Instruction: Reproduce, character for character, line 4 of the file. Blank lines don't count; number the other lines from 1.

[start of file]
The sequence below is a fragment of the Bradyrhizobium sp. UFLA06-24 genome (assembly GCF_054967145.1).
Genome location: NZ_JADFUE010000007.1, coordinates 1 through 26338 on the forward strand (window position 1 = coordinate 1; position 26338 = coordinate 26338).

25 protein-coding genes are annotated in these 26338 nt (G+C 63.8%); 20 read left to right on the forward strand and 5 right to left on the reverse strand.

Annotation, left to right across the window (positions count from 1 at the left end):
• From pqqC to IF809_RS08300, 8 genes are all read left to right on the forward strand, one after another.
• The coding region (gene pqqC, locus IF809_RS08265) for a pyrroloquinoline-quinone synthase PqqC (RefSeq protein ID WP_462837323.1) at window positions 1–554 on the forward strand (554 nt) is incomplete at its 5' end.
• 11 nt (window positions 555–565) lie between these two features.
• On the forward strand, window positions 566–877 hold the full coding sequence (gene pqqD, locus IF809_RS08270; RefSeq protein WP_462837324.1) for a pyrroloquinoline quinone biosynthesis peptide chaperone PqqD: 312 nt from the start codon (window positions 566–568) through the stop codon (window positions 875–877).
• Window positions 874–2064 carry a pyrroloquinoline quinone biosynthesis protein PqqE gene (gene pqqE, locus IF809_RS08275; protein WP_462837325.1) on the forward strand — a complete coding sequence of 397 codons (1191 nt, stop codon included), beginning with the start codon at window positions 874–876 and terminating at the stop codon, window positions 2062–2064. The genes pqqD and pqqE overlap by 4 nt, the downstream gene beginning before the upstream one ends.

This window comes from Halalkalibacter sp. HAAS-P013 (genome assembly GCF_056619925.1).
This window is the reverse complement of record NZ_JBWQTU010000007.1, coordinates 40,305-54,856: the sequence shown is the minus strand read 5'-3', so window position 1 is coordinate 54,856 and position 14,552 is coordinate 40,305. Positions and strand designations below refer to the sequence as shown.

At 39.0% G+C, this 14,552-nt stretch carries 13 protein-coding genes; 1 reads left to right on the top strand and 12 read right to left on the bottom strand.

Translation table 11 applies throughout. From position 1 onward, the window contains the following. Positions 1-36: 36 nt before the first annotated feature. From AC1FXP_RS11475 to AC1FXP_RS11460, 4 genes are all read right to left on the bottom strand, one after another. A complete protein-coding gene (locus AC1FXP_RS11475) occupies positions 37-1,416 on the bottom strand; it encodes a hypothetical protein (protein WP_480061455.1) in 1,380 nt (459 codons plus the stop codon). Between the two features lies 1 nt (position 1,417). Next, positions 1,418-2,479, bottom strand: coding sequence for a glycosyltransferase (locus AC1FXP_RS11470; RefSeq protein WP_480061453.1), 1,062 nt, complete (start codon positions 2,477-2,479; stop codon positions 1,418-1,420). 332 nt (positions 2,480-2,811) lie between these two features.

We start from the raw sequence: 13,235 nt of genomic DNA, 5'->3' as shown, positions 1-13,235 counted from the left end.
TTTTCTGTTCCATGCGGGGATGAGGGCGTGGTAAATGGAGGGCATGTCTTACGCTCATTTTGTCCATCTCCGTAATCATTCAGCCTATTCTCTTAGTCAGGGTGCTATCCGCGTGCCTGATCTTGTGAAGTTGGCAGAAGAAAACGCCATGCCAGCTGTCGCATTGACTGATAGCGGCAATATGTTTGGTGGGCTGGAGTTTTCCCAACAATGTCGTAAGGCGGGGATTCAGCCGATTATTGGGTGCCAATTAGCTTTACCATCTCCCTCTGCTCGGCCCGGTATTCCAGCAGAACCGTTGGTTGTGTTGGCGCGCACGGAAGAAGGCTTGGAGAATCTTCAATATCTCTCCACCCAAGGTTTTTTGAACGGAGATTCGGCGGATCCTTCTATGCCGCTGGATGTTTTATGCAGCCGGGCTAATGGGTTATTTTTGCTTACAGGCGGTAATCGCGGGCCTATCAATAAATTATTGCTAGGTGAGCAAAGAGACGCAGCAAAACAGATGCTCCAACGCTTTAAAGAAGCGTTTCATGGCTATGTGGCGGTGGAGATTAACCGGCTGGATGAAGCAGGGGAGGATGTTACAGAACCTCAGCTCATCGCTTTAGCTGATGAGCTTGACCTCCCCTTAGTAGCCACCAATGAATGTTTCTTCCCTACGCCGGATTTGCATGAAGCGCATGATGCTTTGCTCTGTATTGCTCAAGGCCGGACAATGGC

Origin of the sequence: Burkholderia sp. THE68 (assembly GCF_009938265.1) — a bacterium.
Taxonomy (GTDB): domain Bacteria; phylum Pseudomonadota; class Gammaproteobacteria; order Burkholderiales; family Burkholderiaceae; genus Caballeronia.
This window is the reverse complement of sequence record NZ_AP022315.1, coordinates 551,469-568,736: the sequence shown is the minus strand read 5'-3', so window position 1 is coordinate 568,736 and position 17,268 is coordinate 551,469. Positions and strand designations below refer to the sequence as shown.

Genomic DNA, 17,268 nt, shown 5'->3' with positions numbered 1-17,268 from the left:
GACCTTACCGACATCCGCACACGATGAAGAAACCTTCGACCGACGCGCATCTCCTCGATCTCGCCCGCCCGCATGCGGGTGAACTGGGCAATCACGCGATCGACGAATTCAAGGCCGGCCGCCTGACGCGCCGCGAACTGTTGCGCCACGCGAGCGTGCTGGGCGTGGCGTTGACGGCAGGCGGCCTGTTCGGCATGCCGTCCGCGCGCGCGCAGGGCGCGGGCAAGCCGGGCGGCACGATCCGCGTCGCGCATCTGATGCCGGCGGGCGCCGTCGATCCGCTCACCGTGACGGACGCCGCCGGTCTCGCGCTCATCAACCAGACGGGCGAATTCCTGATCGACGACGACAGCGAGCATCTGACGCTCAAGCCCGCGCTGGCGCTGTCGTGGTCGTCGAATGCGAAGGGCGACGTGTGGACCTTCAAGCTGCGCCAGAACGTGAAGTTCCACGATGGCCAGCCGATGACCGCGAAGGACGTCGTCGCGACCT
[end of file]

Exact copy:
Annotation, left to right across the window (positions count from 1 at the left end):